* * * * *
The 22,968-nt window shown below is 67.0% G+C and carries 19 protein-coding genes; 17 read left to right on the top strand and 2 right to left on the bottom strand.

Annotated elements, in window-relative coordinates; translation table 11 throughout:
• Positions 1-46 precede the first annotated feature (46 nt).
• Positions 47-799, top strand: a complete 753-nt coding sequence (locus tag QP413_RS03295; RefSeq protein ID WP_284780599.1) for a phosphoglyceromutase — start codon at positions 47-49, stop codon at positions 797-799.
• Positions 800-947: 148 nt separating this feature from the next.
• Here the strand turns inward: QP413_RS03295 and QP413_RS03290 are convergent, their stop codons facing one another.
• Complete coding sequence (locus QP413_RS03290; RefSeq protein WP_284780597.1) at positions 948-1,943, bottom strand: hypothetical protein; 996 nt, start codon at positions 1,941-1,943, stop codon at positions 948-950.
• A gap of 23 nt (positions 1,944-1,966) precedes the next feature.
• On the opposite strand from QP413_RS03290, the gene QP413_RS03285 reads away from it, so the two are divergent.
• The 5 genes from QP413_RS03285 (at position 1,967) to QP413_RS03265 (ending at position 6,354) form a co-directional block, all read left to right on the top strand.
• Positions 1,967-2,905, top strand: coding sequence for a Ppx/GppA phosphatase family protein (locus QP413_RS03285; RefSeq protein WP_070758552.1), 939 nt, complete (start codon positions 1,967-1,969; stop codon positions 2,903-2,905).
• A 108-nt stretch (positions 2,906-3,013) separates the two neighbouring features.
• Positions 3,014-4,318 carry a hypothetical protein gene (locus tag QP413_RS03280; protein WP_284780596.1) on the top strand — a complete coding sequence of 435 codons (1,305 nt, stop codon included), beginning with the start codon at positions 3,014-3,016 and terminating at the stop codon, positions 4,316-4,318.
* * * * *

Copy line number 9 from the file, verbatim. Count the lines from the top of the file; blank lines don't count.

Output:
• On the opposite strand from QP413_RS03290, the gene QP413_RS03285 reads away from it, so the two are divergent.